It's a Geographer's Life for Tim Nolan
From Plot Boy to GIS Pro
Tim Nolan is a senior applications manager for Collin County, Texas.
Tim Nolan was mapping out a career as a microbiologist when he took a geography course at a Texas university, and something clicked.
More than 25 years later, Nolan is a GIS professional who works as a senior applications manager for Collin County, Texas (north of Dallas). In this interview with Esri writer Karen Richardson, Nolan talks about his change in career path; why he finds attending the Esri User Conference (Esri UC) valuable; and a presentation he hopes to give at the next Esri UC, about an app people can use to find the most convenient voting centers during elections in Collin County.
Richardson: What do you do at Collin County?
Nolan: I help manage the county's information technology [IT], records management, and GIS/rural addressing services. I've been doing this for the past six years. Before that, I worked as the county's GIS administrator and GIS database administrator.
The Election Polling Place Finder app provides people with directions to voting centers in Collin County.
Richardson: How did you get interested in GIS in the first place?
Nolan: I was going down the path to a degree in microbiology but wasn't really convinced that I wanted to do that for the rest of my life. I'd always loved geography. My dad worked for an airline, so we flew everywhere, and I'd take the window seat to see the landscape. I didn't realize you could make a career out of geography until I got to college, when I took a human geography class. That class just clicked. I changed direction and took as many geography classes as I could. This was back in 1989, before the renaissance of GIS and environmental science. I took the very first GIS class that was ever offered at my university, and a light bulb went on for me. I knew that once I graduated, I had to find a place to work that did this GIS stuff.
Richardson: Is that when you started working at Collin County?
Nolan: No, actually, I started at the City of Arlington [Texas] as a plot boy, taking plotting requests and basically making sure the black ink didn't run out when the city was making a hard-copy map. This was back in the day when it took two hours to make one map. It was fascinating to watch, but I knew that it wasn't the GIS work I really wanted to do.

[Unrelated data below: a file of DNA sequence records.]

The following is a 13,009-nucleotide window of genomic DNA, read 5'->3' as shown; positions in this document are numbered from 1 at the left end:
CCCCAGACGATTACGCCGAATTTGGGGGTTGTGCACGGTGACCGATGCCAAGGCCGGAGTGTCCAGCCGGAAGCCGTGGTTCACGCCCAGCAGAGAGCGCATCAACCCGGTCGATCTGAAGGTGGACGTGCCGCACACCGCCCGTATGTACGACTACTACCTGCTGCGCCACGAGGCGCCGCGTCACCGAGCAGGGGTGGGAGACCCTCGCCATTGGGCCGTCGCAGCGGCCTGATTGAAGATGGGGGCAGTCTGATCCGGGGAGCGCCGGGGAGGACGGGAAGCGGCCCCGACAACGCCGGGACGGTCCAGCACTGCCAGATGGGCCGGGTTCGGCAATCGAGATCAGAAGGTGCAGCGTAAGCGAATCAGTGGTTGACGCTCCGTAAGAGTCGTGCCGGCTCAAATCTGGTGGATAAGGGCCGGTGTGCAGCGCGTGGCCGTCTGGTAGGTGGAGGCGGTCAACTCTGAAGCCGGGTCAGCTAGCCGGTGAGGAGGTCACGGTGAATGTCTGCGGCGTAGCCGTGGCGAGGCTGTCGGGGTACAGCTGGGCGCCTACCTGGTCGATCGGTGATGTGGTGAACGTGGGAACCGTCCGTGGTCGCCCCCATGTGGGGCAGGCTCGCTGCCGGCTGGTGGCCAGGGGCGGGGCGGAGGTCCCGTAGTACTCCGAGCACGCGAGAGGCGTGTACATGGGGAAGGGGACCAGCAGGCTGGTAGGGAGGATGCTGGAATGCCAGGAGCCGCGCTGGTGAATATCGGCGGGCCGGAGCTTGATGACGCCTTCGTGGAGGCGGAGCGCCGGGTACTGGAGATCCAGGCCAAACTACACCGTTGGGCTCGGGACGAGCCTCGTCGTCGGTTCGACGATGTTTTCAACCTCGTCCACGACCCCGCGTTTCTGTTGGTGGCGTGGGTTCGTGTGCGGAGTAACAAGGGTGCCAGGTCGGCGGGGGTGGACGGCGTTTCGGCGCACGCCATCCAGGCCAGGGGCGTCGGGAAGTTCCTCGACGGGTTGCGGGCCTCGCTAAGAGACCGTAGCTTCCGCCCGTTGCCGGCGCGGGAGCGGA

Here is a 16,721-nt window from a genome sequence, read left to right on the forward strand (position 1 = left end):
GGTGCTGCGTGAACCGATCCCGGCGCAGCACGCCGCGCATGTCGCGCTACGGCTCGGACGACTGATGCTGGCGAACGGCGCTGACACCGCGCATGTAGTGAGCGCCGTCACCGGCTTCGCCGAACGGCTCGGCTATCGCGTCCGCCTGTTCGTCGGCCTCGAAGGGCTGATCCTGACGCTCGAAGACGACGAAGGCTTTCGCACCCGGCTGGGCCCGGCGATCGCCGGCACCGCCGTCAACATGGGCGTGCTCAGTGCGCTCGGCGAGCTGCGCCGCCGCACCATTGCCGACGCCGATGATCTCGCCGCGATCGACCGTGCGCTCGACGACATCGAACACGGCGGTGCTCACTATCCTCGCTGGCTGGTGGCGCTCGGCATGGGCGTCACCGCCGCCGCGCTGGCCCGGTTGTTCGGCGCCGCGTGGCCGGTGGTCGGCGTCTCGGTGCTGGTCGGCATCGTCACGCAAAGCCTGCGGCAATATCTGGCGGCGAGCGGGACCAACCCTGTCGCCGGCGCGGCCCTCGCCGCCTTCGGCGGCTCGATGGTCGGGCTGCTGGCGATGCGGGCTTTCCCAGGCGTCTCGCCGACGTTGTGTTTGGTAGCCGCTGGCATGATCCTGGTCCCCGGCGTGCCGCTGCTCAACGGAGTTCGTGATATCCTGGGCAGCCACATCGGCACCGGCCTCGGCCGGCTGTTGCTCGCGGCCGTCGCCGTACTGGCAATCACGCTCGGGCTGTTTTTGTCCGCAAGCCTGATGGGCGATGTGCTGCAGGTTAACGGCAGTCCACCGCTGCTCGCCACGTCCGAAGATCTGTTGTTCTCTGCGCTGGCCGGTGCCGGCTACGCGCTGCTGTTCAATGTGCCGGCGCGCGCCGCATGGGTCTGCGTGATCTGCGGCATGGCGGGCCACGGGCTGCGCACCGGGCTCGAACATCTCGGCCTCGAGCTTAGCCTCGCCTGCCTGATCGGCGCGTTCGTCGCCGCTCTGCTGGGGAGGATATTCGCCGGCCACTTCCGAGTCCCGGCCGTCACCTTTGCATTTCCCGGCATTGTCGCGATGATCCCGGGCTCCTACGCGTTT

While I was there, Collin County was just launching its GIS system and needed someone to run it. I applied for the job, after just four months' experience being a plot boy, and I was hired soon after. There weren't a lot of people to choose from back then! Years later, I asked if they had picked the wrong resume—maybe they meant to call Norton but instead called Nolan. But no, I was the one they picked. My first day of work, I was literally pulling stuff out of boxes—our UNIX station and boxes of [Esri] ArcInfo media to install software. The rest, as they say, is history.
The app shows real-time wait times at the voting centers throughout Collin County.
Richardson: Tell me a little bit about the project you discussed in the paper abstract you submitted for consideration as a presentation at the Esri UC.
Nolan: Collin County uses Voting Centers, which allow residents to cast their vote anywhere in the county instead of just one designated polling center in their voting precinct. While that helps alleviate some waiting lines at popular polling stations, we wanted to find a way to help expedite voting and make the experience the best it could be.
We needed to find a way to let voters know that there were other voting stations they could go to if the one they chose was busy. But we had to do this carefully, since it is in violation of voter laws to send people away from a polling station even if, in the long run, it will help the voter out.